Ofsted: New area SEND inspection framework can be a “catalyst for change”

with Kathryn Rudd, Ofsted Senior HMI for SEND

As time has gone on

Ofsted and CQC’s SEND area inspections have provided an important, though flawed, accountability route for the 2014 reforms.

Originally just one round of inspections, it became apparent that practice was so bad that inspections needed to be an ongoing cycle. And so, following a recent consultation today a new inspection framework has been published.

We have closely followed and reported on the Ofsted/CQC Area SEND inspections since they began. SNJ is also part of the Area SEND Advisory Group that provides challenge and feedback (unpaid) into the inspections and new plans. We also responded to the recent consultation about the new framework, and we think that largely, the proposals are the right ones.

Many parents have expressed concern over how some areas seemed to pass their inspections either first time or even on the revisit as their experiences and those of their disabled children had not improved. It’s fair to say Ofsted and the Care Quality Commission have taken feedback on board and their new framework reflects this, including, for the first time, a social care inspector.

Of course, the SEND Review outcome is still an unknown quantity— and now delayed until next year. If and when the DfE decides what further reforms to make to SEND, the framework may have to be updated again to ensure it reflects any changes.

Matt will be analysing the final framework as time allows, but today as it launches, we’re pleased to bring you an editorial from Kathryn Rudd, Ofsted’s Senior HMI for SEND who was appointed earlier this year to explain more about the new Area SEND Inspection Framework.

We’ve listened and we want to help bring change, by Kathryn Rudd, Ofsted’s Senior HMI for SEND

The system for children with special educational needs and disabilities has struggled with persistent and long-standing weaknesses for too long. Poor quality education, health and care plans, poor co-production and poor outcomes for pupils with SEND are rife. To compound these issues even further, the pandemic has had a particularly detrimental impact on the education and support for children and young people with SEND. The need for improvement across the board is clear.

Our new area SEND inspection framework follows a period of consultation alongside the Care Quality Commission (CQC). I hope this will act as a catalyst for much-needed improvement, while helping local areas prepare for future reform. Our inspections will focus on the things that matter most - improving the experiences and outcomes of children and young people with SEND. The new framework will strengthen accountability and clarify where responsibility for improvement lies.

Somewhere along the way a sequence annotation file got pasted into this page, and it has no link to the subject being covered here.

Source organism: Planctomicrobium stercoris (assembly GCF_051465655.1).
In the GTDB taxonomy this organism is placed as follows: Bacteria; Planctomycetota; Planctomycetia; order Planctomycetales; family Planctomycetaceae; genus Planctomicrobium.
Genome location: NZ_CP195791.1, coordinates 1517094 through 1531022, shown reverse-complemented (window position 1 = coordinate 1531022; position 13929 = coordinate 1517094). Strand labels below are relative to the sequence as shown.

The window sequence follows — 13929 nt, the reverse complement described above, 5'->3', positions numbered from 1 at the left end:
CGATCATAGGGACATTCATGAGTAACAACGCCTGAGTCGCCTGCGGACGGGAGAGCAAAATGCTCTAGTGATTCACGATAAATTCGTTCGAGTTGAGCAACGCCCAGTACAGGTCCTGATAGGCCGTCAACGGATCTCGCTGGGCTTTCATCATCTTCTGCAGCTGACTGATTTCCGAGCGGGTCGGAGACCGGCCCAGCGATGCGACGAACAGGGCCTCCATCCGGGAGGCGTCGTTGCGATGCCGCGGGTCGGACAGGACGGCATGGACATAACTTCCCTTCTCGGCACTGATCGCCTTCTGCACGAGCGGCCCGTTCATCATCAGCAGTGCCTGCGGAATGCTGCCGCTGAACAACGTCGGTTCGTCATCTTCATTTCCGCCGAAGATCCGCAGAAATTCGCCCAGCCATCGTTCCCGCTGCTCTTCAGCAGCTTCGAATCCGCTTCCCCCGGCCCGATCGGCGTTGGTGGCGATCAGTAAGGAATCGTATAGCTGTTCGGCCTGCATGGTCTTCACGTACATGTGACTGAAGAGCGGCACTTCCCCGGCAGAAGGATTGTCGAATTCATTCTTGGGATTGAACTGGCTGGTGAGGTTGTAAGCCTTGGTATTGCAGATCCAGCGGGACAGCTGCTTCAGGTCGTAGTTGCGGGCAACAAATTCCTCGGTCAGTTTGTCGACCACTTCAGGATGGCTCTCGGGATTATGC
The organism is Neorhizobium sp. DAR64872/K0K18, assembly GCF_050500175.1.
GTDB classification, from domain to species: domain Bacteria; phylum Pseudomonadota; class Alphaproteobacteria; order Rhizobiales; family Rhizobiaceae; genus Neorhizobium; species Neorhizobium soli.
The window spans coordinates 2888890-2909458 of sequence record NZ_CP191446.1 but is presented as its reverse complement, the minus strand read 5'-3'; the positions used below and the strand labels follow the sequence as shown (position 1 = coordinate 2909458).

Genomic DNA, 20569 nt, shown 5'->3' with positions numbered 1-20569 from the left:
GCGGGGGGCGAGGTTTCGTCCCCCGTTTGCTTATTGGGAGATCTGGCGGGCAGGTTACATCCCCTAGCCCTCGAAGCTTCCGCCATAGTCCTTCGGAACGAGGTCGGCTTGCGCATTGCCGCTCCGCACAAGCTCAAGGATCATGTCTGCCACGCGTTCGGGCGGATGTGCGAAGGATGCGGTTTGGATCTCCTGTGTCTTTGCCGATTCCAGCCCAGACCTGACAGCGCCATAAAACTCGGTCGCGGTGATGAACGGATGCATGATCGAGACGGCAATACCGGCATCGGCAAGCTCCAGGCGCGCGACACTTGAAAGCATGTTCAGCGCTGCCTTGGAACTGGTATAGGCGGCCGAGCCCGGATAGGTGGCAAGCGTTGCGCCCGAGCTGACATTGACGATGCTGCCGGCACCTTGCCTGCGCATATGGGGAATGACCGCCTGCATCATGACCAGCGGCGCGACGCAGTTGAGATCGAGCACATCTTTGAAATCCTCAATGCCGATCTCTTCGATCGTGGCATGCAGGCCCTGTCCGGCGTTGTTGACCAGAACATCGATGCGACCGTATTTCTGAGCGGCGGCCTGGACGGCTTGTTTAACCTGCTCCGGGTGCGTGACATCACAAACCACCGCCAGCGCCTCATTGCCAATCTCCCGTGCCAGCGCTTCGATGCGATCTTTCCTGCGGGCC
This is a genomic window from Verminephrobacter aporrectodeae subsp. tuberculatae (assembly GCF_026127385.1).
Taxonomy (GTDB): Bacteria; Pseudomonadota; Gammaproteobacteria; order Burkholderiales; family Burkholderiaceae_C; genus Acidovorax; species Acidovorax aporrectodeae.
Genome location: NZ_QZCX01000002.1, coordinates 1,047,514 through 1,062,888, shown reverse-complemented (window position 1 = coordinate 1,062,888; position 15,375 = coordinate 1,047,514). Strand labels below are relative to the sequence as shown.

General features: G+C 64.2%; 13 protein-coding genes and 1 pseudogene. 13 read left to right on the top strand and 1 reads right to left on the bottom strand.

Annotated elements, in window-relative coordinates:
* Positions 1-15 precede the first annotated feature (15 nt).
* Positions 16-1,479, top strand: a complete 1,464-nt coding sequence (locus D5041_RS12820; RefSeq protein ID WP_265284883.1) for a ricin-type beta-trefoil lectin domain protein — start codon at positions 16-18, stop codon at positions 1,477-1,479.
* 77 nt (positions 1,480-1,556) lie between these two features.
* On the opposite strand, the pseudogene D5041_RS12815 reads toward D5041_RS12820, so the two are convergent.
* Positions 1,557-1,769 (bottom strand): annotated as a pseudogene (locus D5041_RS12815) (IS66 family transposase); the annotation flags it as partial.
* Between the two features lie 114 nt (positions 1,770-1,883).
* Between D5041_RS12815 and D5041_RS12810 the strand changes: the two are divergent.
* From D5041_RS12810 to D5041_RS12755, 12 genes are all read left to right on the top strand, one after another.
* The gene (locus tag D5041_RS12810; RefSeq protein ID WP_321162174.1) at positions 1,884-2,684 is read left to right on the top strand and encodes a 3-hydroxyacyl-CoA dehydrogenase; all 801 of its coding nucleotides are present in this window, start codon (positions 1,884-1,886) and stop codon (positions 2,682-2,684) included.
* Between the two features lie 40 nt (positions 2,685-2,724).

I am really pleased that parents and carers represented over half of all respondents to our consultation on the changes. Their feedback informed many aspects of our new framework, for example around how inspections consider how local area partnerships meet their legal duties.

Alongside our new area SEND inspection framework, we also published a full consultation outcome and commentary by His Majesty’s Chief Inspector, Amanda Spielman, about the changes.

Poor quality education, health and care plans, poor co-production and poor outcomes for pupils with SEND are rife.

Kathryn Rudd

Focusing on outcomes and experiences

When we were developing our new framework, we worked closely with stakeholders, such as sector professionals and parents and carers, to develop criteria for evaluating the impact local areas have on the outcomes and experiences of children and young people with SEND. 

Our framework aims to strengthen accountability across the local area partnership and promote the continuous improvement of SEND services. The introduction of a more frequent and continuous cycle of inspections will support this. This includes reinspecting earlier, where necessary, and monitoring inspections for local areas where a full inspection finds significant failings. We are introducing three distinct inspection outcomes to provide clearer information about how a local area partnership is performing. Our reports will make it clear where responsibility lies for any action that needs to be taken. We will also ask all areas to publish their SEND strategic plans after a full inspection.